1. Leonard Burke and Mercy Bigelow Wight moved from Springfield, Mass to Kewanee, near Wethersfield, Ilinois in 1856. Farmland was sold in Springfield and purchased in Kewanee. I would like to understand why they moved. Was it with a Congregational church or what? Any thought, or places to look?

    Ted Wight

    1. In the “new places”, land was usually reasonably cheap and you had a lot of “elbow room”. Plus, frequently at home, the family homestead went to another sibling, so you had to go somewhere to start your own homestead.

    2. In all due respects since I have never seen a Church steeple in the West with a
      rooster or fish on top— such families probably moved to GET AWAY from the extreme constraints placed on them by the Congregational Church— a New England based Theological Oligarchy that controlled everything from emotions to dress !

        1. To cite http://www.kewanee-il.com/history.php, “In the fall of 1835, Caleb Tenney of Wethersfield, Conn., wanted to found a colony in Henry County .The Connecticut Association was formed and a committee was sent west
          early in 1836 to select and buy land.” Talking points -1) by that time, an awakening of the New England conscience had occurred….. hence any Congregational Parish at that time would have mellowed ( aka….a view of the photo gallery of Kewanee shows one church, typical of the New England style but with a Cross on the Steeple !) and 2) by that time, ref. ditto. …”.the Indians had been pushed across the Mississippi, opening one of the last regions of Illinois to white settlement.” Hence being thrifty “Nutmegers” — it can be assumed that it was an opportunity that they could not refuse !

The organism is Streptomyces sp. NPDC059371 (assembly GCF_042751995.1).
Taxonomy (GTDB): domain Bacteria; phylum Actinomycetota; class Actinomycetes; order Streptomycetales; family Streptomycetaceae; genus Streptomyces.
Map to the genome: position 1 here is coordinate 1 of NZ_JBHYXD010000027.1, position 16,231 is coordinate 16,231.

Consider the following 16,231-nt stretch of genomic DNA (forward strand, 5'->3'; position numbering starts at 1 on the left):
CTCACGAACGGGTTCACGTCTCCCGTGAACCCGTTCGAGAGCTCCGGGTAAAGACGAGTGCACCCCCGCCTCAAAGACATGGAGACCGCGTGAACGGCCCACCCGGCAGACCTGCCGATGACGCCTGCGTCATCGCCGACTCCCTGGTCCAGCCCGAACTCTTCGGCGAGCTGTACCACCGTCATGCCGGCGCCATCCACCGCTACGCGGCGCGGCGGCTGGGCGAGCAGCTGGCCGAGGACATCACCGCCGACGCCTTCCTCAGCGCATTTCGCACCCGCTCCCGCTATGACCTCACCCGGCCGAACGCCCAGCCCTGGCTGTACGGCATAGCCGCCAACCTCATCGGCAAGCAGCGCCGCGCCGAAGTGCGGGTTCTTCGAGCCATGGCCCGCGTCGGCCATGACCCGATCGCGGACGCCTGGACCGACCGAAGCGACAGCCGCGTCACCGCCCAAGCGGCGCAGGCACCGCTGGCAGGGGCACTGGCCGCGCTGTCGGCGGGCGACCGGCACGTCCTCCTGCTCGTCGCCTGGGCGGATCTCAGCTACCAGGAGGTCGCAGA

2. Just a minor note: Ohio, Indiana, Illinois, Michigan, and Wisconsin (and part of Minnesota) actually were the old Northwest Territory.

  3. My interest is more in those who moved north. In 1760 about 50 Cape Cod families, about 2000 people in 22 ships, moved to and settled Liverpool, Nova Scotia. They included Elisha Freeman, my 5th ggfather, and his 10 adult children and their families. I assume the major reason was economic as opposed to political. There is a fair amount written about this group and their progress in Nova Scotia, but little if anything about who they were and why they left. Any suggestions as to sources and resources would be welcomed.
    Jack Freeman

    1. You may wish to read, ” A Great and Noble Scheme” by Jack Mack Faragher (Norton: 2005). His account of the Acadia removal in Nova Scotia and their replacement by such migration groups as yours is detailed.

      1. Faragher’s , Chapter 15: ” The Rays of the Morning. End of the Removal Era, 1760-1785″, details such New England migration flotilla’s…. the motivation and opportunities of such settlement.

    2. Elisha, my group of Cape Codders moved from the Truro, Eastham, Wellfleet area to Maine about 1745. From what part of the Cape did yours depart? Also, which Freeman line did your Elisha descend from? If you answer these, I can tell you where I have found some source work.